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pith or hope might be wrung from it. He walked on, and the lovely still life of that road was hateful to his straining eye and ear.

Midway between the church and the toll-gate they heard a strange sort of call ; and, looking back, they saw a man standing at the gate of the church, beckoning them.

That's old Jones, the clerk,' said Chamberlayne, looking annoyed and perplexed.

We must have made some mistake—they are there; they must have come some other way, the English family you mentioned,' said Rymer, hurriedly.

There is another door; but they inust have been waiting in the churchyard ever since we've been, if they are there; for there's no other road from Dola' Hudol,' answered Chamberlayne.

* Let us go back; they must be there !' Rymer said in a sharp, decisive tone, which be often used to conceal some strong emotion.

The gaunt old clerk, in his threadbare coat and spectacles, beckoned determinedly, almost angrily, till they came up to him at the gate. Then he went to the porch, and beckoned till they reached him there.

Then they entered the church, and, in a minute, made the discovery that, with the exception of the clergyman and the clerk, they were the only persons in the building.

Rymer was horribly annoyed, and glanced round more than once in the hope of retreat. But Robert Chamberlayne's old tutor began immediately, leaving them no choice as to staying or going; and it was as strange a thing as either had ever experienced to feel that the service had really begun and would be gone through entirely on their behalf.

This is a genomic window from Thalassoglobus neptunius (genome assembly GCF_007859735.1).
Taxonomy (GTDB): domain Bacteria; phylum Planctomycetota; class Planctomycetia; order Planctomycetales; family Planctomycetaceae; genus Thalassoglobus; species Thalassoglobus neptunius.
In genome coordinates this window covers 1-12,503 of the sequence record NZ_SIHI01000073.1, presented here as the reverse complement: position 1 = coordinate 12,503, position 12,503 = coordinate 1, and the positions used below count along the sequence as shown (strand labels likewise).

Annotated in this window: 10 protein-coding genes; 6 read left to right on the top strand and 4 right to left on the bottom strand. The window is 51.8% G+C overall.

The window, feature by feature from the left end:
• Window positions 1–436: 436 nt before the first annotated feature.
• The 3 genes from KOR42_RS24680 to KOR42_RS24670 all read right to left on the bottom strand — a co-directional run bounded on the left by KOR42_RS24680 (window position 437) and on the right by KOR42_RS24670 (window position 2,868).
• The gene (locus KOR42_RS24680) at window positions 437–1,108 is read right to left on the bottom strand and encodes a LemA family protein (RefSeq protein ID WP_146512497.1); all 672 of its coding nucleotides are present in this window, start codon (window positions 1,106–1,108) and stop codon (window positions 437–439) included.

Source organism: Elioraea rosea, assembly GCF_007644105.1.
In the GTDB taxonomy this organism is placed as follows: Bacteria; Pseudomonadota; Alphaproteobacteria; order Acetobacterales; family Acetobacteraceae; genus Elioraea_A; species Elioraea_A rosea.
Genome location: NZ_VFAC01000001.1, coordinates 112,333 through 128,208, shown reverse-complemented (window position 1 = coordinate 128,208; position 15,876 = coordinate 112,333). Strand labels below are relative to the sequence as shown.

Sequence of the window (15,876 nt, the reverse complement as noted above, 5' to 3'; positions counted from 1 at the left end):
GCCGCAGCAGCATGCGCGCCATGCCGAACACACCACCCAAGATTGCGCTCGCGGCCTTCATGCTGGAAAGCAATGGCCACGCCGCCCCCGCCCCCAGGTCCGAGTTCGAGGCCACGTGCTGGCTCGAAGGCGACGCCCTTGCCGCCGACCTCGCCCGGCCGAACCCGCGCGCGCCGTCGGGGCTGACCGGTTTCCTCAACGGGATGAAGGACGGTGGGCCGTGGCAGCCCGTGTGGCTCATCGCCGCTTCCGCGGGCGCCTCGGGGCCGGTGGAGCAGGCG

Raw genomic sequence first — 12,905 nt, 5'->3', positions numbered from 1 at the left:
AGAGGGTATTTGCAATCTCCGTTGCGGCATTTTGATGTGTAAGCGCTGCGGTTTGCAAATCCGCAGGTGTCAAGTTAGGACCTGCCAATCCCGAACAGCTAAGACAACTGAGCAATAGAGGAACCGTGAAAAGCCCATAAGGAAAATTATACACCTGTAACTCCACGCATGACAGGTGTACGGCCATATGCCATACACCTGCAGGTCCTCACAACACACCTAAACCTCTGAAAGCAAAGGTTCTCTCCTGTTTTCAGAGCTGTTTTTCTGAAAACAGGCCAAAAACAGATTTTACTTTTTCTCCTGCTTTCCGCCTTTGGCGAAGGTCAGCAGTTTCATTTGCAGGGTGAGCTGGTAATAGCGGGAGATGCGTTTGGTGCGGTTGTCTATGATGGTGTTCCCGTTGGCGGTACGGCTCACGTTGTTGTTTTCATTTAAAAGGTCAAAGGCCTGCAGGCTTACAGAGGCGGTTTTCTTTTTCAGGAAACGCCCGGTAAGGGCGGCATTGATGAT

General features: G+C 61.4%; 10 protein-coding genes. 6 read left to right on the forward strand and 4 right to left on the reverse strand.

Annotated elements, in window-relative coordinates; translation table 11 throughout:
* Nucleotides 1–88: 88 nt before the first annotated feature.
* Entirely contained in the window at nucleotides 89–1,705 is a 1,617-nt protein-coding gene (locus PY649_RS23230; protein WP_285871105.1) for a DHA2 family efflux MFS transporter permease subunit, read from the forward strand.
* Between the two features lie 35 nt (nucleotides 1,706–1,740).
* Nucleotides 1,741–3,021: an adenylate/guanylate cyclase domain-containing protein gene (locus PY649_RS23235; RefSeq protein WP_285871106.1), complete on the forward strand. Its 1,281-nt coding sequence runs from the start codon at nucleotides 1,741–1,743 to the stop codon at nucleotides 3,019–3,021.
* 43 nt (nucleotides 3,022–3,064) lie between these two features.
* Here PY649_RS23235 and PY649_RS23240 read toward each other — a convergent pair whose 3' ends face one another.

There was a humorous side as well as a solemn one to the position, and the men both felt the humour more than the solemnity. The clergyman felt it a little also, and there was an odd twinkle in his eye that showed a certain enjoyment in his task. The Reverend Daniel Lloyd had two gifts seldom found in one man ; great energy of mind and extreme quietness of manner. His energy was not of the feverish, dry, exhaustive kind; but was a bright, dewy, refreshing energy, which seemed to have no end. His small gray eye shone as bright in his dry-skinned, sunburnt, hale-looking face as a nlear spring of water in a rock; his voice was sweet, and had a rich sort of grit in it, and had a dry mellow music peculiar to itself; his hair was gray ; his form tall and slight, but erect and hardy. He did not read the prayers, but prayed them, and the Psalms he read as poems. He did what scarcely anybody else could have done that morning-drew Rymer's thoughts from himself.